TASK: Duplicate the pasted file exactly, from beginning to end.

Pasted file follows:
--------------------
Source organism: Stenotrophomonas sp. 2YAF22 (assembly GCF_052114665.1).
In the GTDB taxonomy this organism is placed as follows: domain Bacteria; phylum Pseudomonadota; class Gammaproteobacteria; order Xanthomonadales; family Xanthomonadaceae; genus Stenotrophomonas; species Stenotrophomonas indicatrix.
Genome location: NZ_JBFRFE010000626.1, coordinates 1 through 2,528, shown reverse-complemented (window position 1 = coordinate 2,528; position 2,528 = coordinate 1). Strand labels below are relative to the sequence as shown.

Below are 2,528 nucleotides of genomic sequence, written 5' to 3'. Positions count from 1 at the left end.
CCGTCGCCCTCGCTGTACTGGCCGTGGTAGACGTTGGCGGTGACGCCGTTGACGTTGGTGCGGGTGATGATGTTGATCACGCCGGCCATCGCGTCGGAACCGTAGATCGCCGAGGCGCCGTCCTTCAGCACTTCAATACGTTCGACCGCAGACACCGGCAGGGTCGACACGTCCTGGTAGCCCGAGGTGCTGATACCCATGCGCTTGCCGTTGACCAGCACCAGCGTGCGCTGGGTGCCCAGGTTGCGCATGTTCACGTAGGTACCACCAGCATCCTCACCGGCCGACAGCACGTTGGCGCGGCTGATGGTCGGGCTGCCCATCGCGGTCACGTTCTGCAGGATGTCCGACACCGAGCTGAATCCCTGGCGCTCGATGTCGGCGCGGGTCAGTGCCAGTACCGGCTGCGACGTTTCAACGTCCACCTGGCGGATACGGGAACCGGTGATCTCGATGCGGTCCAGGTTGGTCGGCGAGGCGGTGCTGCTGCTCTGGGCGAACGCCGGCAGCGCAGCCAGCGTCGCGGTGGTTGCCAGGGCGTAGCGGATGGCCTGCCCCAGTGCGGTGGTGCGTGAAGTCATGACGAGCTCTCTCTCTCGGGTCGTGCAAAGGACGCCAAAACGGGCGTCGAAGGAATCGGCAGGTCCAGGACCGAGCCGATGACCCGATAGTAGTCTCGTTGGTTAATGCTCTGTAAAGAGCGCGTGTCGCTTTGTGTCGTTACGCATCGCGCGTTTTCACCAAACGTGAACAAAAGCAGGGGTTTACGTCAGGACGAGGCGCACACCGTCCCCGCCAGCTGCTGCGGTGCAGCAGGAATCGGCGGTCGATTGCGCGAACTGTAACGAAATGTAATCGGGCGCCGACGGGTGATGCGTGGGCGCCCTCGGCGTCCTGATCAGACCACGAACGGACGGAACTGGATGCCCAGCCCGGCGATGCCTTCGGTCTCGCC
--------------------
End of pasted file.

Source organism: Stenotrophomonas sp. 2YAF22 (assembly GCF_052114665.1).
In the GTDB taxonomy this organism is placed as follows: domain Bacteria; phylum Pseudomonadota; class Gammaproteobacteria; order Xanthomonadales; family Xanthomonadaceae; genus Stenotrophomonas; species Stenotrophomonas indicatrix.
Genome location: NZ_JBFRFE010000626.1, coordinates 1 through 2,528, shown reverse-complemented (window position 1 = coordinate 2,528; position 2,528 = coordinate 1). Strand labels below are relative to the sequence as shown.

Below are 2,528 nucleotides of genomic sequence, written 5' to 3'. Positions count from 1 at the left end.
CCGTCGCCCTCGCTGTACTGGCCGTGGTAGACGTTGGCGGTGACGCCGTTGACGTTGGTGCGGGTGATGATGTTGATCACGCCGGCCATCGCGTCGGAACCGTAGATCGCCGAGGCGCCGTCCTTCAGCACTTCAATACGTTCGACCGCAGACACCGGCAGGGTCGACACGTCCTGGTAGCCCGAGGTGCTGATACCCATGCGCTTGCCGTTGACCAGCACCAGCGTGCGCTGGGTGCCCAGGTTGCGCATGTTCACGTAGGTACCACCAGCATCCTCACCGGCCGACAGCACGTTGGCGCGGCTGATGGTCGGGCTGCCCATCGCGGTCACGTTCTGCAGGATGTCCGACACCGAGCTGAATCCCTGGCGCTCGATGTCGGCGCGGGTCAGTGCCAGTACCGGCTGCGACGTTTCAACGTCCACCTGGCGGATACGGGAACCGGTGATCTCGATGCGGTCCAGGTTGGTCGGCGAGGCGGTGCTGCTGCTCTGGGCGAACGCCGGCAGCGCAGCCAGCGTCGCGGTGGTTGCCAGGGCGTAGCGGATGGCCTGCCCCAGTGCGGTGGTGCGTGAAGTCATGACGAGCTCTCTCTCTCGGGTCGTGCAAAGGACGCCAAAACGGGCGTCGAAGGAATCGGCAGGTCCAGGACCGAGCCGATGACCCGATAGTAGTCTCGTTGGTTAATGCTCTGTAAAGAGCGCGTGTCGCTTTGTGTCGTTACGCATCGCGCGTTTTCACCAAACGTGAACAAAAGCAGGGGTTTACGTCAGGACGAGGCGCACACCGTCCCCGCCAGCTGCTGCGGTGCAGCAGGAATCGGCGGTCGATTGCGCGAACTGTAACGAAATGTAATCGGGCGCCGACGGGTGATGCGTGGGCGCCCTCGGCGTCCTGATCAGACCACGAACGGACGGAACTGGATGCCCAGCCCGGCGATGCCTTCGGTCTCGCC